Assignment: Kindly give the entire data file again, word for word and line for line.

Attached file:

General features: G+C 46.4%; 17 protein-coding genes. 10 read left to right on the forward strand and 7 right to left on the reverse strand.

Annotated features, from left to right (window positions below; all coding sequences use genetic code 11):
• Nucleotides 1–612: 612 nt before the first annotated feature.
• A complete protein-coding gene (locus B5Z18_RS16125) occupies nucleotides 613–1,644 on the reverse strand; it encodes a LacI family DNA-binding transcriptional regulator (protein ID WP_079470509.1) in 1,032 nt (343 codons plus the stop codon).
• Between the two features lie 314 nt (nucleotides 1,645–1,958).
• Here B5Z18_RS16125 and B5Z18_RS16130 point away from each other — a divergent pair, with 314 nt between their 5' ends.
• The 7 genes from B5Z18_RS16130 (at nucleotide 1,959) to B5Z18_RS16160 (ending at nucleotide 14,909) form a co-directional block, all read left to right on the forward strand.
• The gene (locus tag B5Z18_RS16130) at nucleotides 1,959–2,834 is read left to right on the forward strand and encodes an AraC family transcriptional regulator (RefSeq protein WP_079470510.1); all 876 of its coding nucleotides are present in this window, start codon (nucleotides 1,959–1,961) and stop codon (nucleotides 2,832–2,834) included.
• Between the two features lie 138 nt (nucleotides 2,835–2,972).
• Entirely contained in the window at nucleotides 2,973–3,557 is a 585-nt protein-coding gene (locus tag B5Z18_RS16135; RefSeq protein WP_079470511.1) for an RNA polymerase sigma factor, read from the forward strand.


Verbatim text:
General features: G+C 46.4%; 17 protein-coding genes. 10 read left to right on the forward strand and 7 right to left on the reverse strand.

Annotated features, from left to right (window positions below; all coding sequences use genetic code 11):
• Nucleotides 1–612: 612 nt before the first annotated feature.
• A complete protein-coding gene (locus B5Z18_RS16125) occupies nucleotides 613–1,644 on the reverse strand; it encodes a LacI family DNA-binding transcriptional regulator (protein ID WP_079470509.1) in 1,032 nt (343 codons plus the stop codon).
• Between the two features lie 314 nt (nucleotides 1,645–1,958).
• Here B5Z18_RS16125 and B5Z18_RS16130 point away from each other — a divergent pair, with 314 nt between their 5' ends.
• The 7 genes from B5Z18_RS16130 (at nucleotide 1,959) to B5Z18_RS16160 (ending at nucleotide 14,909) form a co-directional block, all read left to right on the forward strand.
• The gene (locus tag B5Z18_RS16130) at nucleotides 1,959–2,834 is read left to right on the forward strand and encodes an AraC family transcriptional regulator (RefSeq protein WP_079470510.1); all 876 of its coding nucleotides are present in this window, start codon (nucleotides 1,959–1,961) and stop codon (nucleotides 2,832–2,834) included.
• Between the two features lie 138 nt (nucleotides 2,835–2,972).
• Entirely contained in the window at nucleotides 2,973–3,557 is a 585-nt protein-coding gene (locus tag B5Z18_RS16135; RefSeq protein WP_079470511.1) for an RNA polymerase sigma factor, read from the forward strand.